Quietly the world changed a bit more this week. President Bush granted China "permanent normal trade status", ending a quarter century policy of linking Chinese access to U.S. markets to the communist nation's expansion of political and economic freedom.
Also this week a freighter loaded with corn and frozen chicken chugged into a Cuban harbor, the first commercial shipments of food to that Communist nation in nearly 40 years. More shipments of soybeans, rice and wheat are scheduled to arrive in the next couple of months. Admittedly both events are more political than commercial, but they pave the way for commerce.
Even though this past year will be most remembered for the events of a single day, it was acts of commerce in 2001 that will define the future.
It took but one horrifying morning to define 2001.
Millions of lives around the globe were suddenly and dramatically changed by the scenes of the destruction. A new kind of war, this one on terrorism, was initiated following the loss of more than 3,000 lives in the heart of New York City's financial district ... and at the symbol of U.S. might in Washington.
President Bush: "Thousands of lives were suddenly ended by evil, despicable acts of terror..."
A new president was forced within eight months of taking office into leading the nation in the war on terrorism. In addition to mobilizing the armed forces for action in Afghanistan, strident new domestic security measures were employed. Among them, the temporary grounding of all domestic air flights, right down to crop dusters working the fields of Rural America. The shutdown of the nation's 35-hundred agricultural aviators fueled speculation and fear about the potential for bioterrorism attacks from the air.
On the ground, meanwhile, commodities exchanges reopened after an historic two-day shutdown, while the physical movement of grain was largely uninterrupted.
Senator Tom Harkin, D-Iowa: " And we are going to put our farmers and ranchers in a terrible, terrible situation next year all because of the vote that was held 15 minutes ago."
On the legislative front in 2001, the push to rewrite farm policy before the end of the year came up short. Farm state lawmakers and agricultural interests, fearing there will be less money available for farm subsidies in the federal budget next year, sought sweeping changes in the existing Freedom To Farm law. But they met stiff opposition from the White House and Senate Republicans who claimed the bills being proposed were too expensive.
Legislation approved in the House and sought by Senate Democrats would have provided some $73 billion in farm subsidies over a five-year period. The bills also would have delivered new counter-cyclical benefits to producers of most commodities ... including, for the first time, fruit and vegetable growers.
The current farm law does not expire until September, but Senate leadership has pledged to tackle the issue again right after the start of the new year..
Among the elements central to that debate will be trade and antitrust legislation. Congress did manage to narrowly approve one of the administration's key trade issues. The so-called "fast-track" trade policy gives the president greater latitude in the negotiation of trade deals and allows Congress only a "yea" or "nay" vote on such deals without amendment. Supporters of fast-track say farm interests stand to benefit from the policy.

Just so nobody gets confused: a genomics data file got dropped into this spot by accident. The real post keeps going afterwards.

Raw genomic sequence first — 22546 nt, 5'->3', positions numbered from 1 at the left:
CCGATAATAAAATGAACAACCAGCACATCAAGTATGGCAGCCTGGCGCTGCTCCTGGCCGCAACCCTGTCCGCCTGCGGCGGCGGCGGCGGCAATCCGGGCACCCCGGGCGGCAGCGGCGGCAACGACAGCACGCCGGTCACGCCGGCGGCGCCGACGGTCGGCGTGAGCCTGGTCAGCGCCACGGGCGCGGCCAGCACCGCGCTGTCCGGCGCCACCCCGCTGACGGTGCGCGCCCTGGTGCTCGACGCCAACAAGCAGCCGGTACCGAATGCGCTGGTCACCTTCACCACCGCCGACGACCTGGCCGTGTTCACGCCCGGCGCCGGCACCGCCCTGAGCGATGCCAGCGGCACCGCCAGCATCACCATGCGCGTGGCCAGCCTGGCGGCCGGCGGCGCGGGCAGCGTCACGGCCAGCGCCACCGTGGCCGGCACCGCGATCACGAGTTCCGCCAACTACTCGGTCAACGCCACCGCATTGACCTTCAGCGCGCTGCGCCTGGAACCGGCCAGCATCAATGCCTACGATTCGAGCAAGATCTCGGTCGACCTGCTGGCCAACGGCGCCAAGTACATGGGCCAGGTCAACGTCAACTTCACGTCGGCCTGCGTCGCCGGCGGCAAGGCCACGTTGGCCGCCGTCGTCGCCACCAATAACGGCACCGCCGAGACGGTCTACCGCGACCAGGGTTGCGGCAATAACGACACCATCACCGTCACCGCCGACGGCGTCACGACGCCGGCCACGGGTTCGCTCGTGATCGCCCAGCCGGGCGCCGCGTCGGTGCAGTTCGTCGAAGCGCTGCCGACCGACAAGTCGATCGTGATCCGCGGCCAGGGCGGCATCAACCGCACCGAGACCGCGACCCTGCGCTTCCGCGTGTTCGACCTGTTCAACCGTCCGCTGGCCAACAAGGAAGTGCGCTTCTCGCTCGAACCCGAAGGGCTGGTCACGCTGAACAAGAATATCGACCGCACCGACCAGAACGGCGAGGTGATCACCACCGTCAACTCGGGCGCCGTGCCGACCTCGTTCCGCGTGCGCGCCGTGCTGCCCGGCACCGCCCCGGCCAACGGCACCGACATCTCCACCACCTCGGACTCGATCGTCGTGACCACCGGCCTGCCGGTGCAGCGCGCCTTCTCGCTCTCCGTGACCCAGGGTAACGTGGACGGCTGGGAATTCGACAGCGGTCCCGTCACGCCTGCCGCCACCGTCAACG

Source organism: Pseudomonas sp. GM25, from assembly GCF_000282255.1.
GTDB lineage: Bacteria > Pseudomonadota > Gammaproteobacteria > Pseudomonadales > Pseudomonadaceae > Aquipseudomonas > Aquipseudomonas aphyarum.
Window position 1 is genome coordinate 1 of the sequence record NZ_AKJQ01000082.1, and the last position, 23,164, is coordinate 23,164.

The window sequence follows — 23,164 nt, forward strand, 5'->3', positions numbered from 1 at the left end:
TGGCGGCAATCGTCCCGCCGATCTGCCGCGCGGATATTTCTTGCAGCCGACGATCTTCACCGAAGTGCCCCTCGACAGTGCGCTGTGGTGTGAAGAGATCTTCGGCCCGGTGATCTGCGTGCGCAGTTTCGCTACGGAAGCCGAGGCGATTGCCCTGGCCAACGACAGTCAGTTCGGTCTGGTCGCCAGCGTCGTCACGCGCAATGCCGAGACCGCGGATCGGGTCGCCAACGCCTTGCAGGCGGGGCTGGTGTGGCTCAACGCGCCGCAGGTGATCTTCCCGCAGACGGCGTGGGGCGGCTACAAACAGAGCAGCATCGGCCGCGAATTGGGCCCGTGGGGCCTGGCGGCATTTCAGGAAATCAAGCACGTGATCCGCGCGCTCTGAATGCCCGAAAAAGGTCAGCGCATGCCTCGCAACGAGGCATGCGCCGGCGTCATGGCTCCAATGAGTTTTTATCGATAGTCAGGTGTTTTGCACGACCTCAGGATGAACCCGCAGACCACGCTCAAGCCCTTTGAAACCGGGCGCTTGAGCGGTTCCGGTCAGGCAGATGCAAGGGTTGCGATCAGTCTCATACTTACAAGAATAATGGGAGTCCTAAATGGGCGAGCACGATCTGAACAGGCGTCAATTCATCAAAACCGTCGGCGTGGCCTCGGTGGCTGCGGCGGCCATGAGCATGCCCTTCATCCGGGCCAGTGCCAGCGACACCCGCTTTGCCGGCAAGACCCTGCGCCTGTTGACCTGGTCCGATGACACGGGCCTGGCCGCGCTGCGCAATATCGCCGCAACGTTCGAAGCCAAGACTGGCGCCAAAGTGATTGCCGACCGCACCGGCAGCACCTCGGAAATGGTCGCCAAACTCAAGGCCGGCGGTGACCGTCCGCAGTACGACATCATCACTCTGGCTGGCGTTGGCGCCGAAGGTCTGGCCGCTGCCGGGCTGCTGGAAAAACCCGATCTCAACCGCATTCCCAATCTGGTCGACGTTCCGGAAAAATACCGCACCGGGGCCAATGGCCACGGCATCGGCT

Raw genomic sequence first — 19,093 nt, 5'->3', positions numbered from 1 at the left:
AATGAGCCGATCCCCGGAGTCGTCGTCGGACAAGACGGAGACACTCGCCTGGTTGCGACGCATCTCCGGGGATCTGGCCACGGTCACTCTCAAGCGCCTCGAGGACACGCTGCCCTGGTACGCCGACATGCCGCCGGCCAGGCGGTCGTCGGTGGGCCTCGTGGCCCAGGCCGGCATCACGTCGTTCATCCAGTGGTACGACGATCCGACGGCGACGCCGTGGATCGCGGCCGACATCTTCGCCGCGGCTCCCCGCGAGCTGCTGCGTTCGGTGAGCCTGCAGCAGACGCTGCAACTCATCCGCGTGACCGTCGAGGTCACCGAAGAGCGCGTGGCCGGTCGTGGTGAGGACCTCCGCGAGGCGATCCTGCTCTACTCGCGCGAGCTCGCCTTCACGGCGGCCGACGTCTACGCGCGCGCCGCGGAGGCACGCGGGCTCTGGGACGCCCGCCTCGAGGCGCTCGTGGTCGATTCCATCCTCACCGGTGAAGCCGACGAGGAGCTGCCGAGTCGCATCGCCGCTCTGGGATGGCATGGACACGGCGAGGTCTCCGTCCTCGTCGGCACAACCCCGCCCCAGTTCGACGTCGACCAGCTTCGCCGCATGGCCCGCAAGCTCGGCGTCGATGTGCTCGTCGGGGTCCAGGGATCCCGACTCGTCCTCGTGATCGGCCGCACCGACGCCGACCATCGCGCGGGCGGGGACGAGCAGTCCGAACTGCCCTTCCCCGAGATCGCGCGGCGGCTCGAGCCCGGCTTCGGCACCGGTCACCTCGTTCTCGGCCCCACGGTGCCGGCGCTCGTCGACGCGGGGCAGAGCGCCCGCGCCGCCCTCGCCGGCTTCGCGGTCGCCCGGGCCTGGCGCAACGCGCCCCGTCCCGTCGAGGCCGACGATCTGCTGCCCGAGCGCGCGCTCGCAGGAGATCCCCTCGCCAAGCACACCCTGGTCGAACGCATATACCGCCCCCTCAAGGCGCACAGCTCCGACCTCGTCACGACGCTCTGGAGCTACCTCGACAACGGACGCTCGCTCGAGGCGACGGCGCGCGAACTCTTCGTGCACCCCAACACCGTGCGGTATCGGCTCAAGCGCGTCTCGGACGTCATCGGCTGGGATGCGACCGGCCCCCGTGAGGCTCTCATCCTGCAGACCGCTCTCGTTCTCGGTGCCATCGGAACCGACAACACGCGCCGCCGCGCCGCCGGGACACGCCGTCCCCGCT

Antitrust issues also remain largely unresolved. Many in Congress express concern over agribusiness consolidation, especially in the meatpacking industry. That contraction was symbolized in 2001 by the purchase of beefpacking goliath IBP by poultry processing giant Tyson Foods. The $2.7-billion deal gives Tyson 28% of the beef market, 25% of the chicken market, and 18% of the pork market.
On the legal front, a federal court in Michigan ruled the vote to terminate the pork checkoff was "advisory" ... and the subsequent deal between USDA and the National Pork Producers Council to continue the mandatory assessment was legal.
Opponents of the checkoff maintain the court's ruling on the vote is only one element of the case. They contend the existence of the checkoff is unconstitutional and vow to continue the legal fight to end it.
Environmental regulation remains at the forefront for many involved in agriculture. New rules proposed by the Environmental Protection Agency in 2001 redefined concentrated animal feeding operations, or CAFOs (KAY-FOES). The new standard includes extending liability for manure handling to anyone who owns animals or influences animal production.
Critics object to giving EPA the authority to regulate certain aspects of farming, such as manure application. In the first case bound to have widespread ramifications, the EPA ordered Seaboard Farms of Oklahoma to comply with a law governing hazardous waste from industrial or municipal sources. Pork industry officials claim the case against Seaboard will lead to similar actions against cattle and poultry producers, as well.
In Europe, a two-month outbreak last spring of foot-and-mouth disease devastated foreign livestock markets. Officials estimated the cost of dealing with the highly contagious disease in the U.K. alone at $4.3-billion dollars. To stop the spread of the disease, hundreds of thousands of farm animals were destroyed in England and other parts of Europe.
Declines also were seen in the cotton market, where overproduction spurred historic low prices for the fiber. Indeed, the story's much the same for the nation's other widely grown commodities, like corn, wheat and soybeans.
Just how to address the continuing problem of low commodity prices will be but one of the challenges facing farm policymakers in the year 2002.